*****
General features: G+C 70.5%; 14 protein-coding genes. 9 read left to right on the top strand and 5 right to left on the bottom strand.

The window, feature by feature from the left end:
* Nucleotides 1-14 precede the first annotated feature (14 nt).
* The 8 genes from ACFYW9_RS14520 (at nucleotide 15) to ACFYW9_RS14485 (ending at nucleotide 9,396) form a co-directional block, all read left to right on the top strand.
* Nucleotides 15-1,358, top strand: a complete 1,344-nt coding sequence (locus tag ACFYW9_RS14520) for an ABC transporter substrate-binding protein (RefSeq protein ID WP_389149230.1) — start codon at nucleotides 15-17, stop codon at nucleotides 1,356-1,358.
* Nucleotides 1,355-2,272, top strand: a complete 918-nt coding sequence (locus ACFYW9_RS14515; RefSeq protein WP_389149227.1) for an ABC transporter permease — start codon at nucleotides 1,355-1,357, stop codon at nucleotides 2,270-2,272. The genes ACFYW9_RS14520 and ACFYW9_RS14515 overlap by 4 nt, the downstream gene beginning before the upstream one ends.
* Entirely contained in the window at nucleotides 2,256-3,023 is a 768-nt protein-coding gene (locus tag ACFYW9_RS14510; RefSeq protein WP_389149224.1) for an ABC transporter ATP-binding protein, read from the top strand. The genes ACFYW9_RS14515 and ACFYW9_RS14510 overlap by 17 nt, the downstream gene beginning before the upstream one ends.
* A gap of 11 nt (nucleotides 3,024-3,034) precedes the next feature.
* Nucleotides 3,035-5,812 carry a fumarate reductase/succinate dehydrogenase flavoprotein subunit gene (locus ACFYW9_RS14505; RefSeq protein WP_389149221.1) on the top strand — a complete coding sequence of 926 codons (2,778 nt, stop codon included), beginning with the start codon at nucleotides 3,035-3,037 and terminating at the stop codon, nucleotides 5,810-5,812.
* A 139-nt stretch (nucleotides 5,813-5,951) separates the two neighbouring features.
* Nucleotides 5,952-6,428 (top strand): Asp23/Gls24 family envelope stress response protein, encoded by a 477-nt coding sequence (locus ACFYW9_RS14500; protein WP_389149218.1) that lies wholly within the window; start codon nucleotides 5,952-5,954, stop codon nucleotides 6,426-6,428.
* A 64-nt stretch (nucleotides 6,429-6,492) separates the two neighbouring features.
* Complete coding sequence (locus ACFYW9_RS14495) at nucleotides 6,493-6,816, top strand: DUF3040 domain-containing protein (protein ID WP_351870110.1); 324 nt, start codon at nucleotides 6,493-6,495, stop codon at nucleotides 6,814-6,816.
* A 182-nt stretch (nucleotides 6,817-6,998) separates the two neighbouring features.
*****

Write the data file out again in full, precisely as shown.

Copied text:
General features: G+C 70.5%; 14 protein-coding genes. 9 read left to right on the top strand and 5 right to left on the bottom strand.

The window, feature by feature from the left end:
* Nucleotides 1-14 precede the first annotated feature (14 nt).
* The 8 genes from ACFYW9_RS14520 (at nucleotide 15) to ACFYW9_RS14485 (ending at nucleotide 9,396) form a co-directional block, all read left to right on the top strand.
* Nucleotides 15-1,358, top strand: a complete 1,344-nt coding sequence (locus tag ACFYW9_RS14520) for an ABC transporter substrate-binding protein (RefSeq protein ID WP_389149230.1) — start codon at nucleotides 15-17, stop codon at nucleotides 1,356-1,358.
* Nucleotides 1,355-2,272, top strand: a complete 918-nt coding sequence (locus ACFYW9_RS14515; RefSeq protein WP_389149227.1) for an ABC transporter permease — start codon at nucleotides 1,355-1,357, stop codon at nucleotides 2,270-2,272. The genes ACFYW9_RS14520 and ACFYW9_RS14515 overlap by 4 nt, the downstream gene beginning before the upstream one ends.
* Entirely contained in the window at nucleotides 2,256-3,023 is a 768-nt protein-coding gene (locus tag ACFYW9_RS14510; RefSeq protein WP_389149224.1) for an ABC transporter ATP-binding protein, read from the top strand. The genes ACFYW9_RS14515 and ACFYW9_RS14510 overlap by 17 nt, the downstream gene beginning before the upstream one ends.
* A gap of 11 nt (nucleotides 3,024-3,034) precedes the next feature.
* Nucleotides 3,035-5,812 carry a fumarate reductase/succinate dehydrogenase flavoprotein subunit gene (locus ACFYW9_RS14505; RefSeq protein WP_389149221.1) on the top strand — a complete coding sequence of 926 codons (2,778 nt, stop codon included), beginning with the start codon at nucleotides 3,035-3,037 and terminating at the stop codon, nucleotides 5,810-5,812.
* A 139-nt stretch (nucleotides 5,813-5,951) separates the two neighbouring features.
* Nucleotides 5,952-6,428 (top strand): Asp23/Gls24 family envelope stress response protein, encoded by a 477-nt coding sequence (locus ACFYW9_RS14500; protein WP_389149218.1) that lies wholly within the window; start codon nucleotides 5,952-5,954, stop codon nucleotides 6,426-6,428.
* A 64-nt stretch (nucleotides 6,429-6,492) separates the two neighbouring features.
* Complete coding sequence (locus ACFYW9_RS14495) at nucleotides 6,493-6,816, top strand: DUF3040 domain-containing protein (protein ID WP_351870110.1); 324 nt, start codon at nucleotides 6,493-6,495, stop codon at nucleotides 6,814-6,816.
* A 182-nt stretch (nucleotides 6,817-6,998) separates the two neighbouring features.